The Grove’s Laurie Durnell facilitated a multi-stakeholder process with all of the public-land management agencies for Mt. Tamalpais. The resulting collaborative will sustain the well-being of the mountain on which Laurie grew up.
Seeds for a multi-agency collaboration were planted back in 2003 when The Grove facilitated a watershed visioning process for Muir Woods. This culminated in a March 21 signing ceremony that launched the Tamalpais Lands Collaborative. (1)
Located just north of San Francisco, Mount Tamalpais (“Mt. Tam”) is composed of lands managed by several agencies: the Marin Municipal Water District and national, state and county parks. Yet the people who hike on Mt. Tam don’t experience any lines when they step over jurisdictional boundaries. For a hiker out on a beautiful day, it feels like a seamless experience, as it does for animals and plants.
Roots of the Tamalpais Lands Collaborative
William Kent, who donated Muir Woods to the public, also donated a large amount of Mt. Tam’s watershed to create the Marin Municipal Water District. Preserving the public’s enjoyment of this area was built into the bequest.
Unfortunately, restoration, new trail construction, and environmental education all require resources beyond what the Water District can provide. Watershed Manager Mike Swezy envisioned a solution: a Friends group that could fundraise for education, restoration and recreation on Mt. Tam.
Facilitating Collaboration on a Watershed Scale
Swezy invited Durnell, director of consulting at The Grove, to get involved. First she facilitated the initial gathering of Mt. Tam advocates. Then during the year of facilitated meetings that followed, the idea came up to replace the independent Friends group with an initiative held within The Golden Gate National Parks Conservancy.
Swezy brought together area land-management agencies to explore this groundbreaking idea of a collaboration among a not-for-profit organization and multiple jurisdictions – thinking on a watershed scale. Durnell and Grove Senior Consultant Rachel Smith graphically facilitated a public meeting in which a groundswell of support convinced the skeptics to endorse the concept of such a collaborative.
Storymapping the Collaborative: A Big-Picture View
After a working group hammered out the details, The Grove created a summary graphic (see image, top). Laurie explains, “We needed a (Grove) Storymap® that could quickly orient and inspire everyone in the meeting. Because I had been involved in the project all along, and because the working group had done a spectacular job of crafting the vision and agreements, we had a rich body of content to draw from.”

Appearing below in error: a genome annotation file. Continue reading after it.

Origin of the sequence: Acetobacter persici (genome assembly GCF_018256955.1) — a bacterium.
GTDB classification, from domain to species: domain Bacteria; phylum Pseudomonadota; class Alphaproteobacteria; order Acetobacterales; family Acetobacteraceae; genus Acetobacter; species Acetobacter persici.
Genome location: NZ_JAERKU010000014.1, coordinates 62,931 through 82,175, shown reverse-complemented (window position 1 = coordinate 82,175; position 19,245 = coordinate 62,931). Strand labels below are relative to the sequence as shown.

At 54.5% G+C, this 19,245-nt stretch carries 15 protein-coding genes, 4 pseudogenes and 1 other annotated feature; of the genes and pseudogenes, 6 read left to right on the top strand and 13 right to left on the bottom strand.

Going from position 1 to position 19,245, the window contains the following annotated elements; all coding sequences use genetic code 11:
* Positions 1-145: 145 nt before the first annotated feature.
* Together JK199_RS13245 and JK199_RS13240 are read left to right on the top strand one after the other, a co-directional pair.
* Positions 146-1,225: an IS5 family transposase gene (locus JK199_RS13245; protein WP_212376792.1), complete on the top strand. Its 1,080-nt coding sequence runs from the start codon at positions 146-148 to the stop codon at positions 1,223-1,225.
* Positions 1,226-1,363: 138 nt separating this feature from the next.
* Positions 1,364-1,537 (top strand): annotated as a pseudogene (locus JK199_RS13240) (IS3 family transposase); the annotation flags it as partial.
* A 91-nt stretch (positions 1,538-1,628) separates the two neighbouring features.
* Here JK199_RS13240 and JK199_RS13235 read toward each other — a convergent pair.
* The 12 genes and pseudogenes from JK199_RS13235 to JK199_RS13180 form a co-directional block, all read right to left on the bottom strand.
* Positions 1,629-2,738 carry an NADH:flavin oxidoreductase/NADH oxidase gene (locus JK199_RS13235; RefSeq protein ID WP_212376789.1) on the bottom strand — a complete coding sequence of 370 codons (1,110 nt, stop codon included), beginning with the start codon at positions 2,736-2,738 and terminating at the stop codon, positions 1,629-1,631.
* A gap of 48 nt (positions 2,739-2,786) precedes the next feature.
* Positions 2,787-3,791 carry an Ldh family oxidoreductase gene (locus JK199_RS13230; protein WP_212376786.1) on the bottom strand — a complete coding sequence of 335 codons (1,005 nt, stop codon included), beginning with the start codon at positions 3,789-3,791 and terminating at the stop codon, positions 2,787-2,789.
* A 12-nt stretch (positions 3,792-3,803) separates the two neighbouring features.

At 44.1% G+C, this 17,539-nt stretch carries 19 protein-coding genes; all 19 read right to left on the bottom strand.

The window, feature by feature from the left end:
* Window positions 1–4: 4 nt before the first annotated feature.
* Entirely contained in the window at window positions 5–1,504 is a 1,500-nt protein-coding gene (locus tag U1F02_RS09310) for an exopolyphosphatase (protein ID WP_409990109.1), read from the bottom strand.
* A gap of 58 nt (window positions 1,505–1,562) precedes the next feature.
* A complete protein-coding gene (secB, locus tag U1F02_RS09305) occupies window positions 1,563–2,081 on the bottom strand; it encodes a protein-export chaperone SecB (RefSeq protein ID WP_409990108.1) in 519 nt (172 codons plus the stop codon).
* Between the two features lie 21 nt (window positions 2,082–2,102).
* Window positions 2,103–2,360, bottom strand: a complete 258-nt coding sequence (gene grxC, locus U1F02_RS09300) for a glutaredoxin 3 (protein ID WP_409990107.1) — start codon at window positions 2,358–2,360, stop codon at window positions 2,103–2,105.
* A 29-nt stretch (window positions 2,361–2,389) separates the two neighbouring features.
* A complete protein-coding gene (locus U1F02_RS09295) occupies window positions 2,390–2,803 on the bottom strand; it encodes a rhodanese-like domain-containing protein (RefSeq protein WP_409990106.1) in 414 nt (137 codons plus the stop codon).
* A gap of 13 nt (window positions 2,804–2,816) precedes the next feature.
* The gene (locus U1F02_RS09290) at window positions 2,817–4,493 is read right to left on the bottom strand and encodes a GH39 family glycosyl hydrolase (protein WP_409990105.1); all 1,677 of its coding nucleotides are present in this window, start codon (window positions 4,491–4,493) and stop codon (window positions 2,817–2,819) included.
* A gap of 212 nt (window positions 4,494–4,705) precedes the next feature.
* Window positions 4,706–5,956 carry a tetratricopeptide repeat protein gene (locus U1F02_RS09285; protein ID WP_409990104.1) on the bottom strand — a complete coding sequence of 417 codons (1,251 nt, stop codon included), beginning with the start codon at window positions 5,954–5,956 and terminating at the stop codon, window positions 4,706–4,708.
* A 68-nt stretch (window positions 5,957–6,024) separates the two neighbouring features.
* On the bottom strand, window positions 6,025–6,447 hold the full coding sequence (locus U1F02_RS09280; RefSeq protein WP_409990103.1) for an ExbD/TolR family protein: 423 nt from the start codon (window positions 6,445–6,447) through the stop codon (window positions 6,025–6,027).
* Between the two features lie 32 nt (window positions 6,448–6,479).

The Storymap was presented at the signatory meeting of the land-management executives and the Conservancy. It illustrated the foundational pre-work that led to the agreement, the partnership between the land-management agencies and the Golden Gate National Parks Conservancy (2), and the high-level steps needed to bring the vision of the Tamalpais Lands Collaborative to life.
The executive team meeting was a critical first step in setting the vision for the Collaborative and determining the scale and scope of the endeavor. Going forward, the working group will identify projects that either crossjurisdictional boundaries or implement actions that provide important stewardship and visitor experience benefits.
Personal Significance of This Work
Durnell’s engagement with this initiative has been personally meaningful. “I grew up on the slopes of Mt. Tam. My childhood was full of hikes, scrambling around and exploring the mountain. It is a beloved place. Anybody who spends time on the mountain loves it.”
Another point of connection: Durnell’s undergraduate degree was in Conservation of Natural Resources. Early in her career, as a professional naturalist she shared the magic of Mt. Tam by leading natural history hikes.
As they say, life comes full circle – at least, this time it did.
1. In addition to the San Francisco Chronicle article linked above, see this story in the Marin Independent Journal for more about the signing ceremony that officially established the Tamalpais Lands Collaborative.
2. For background and additional details about the organizational partners taking part in the Collaborative, click here.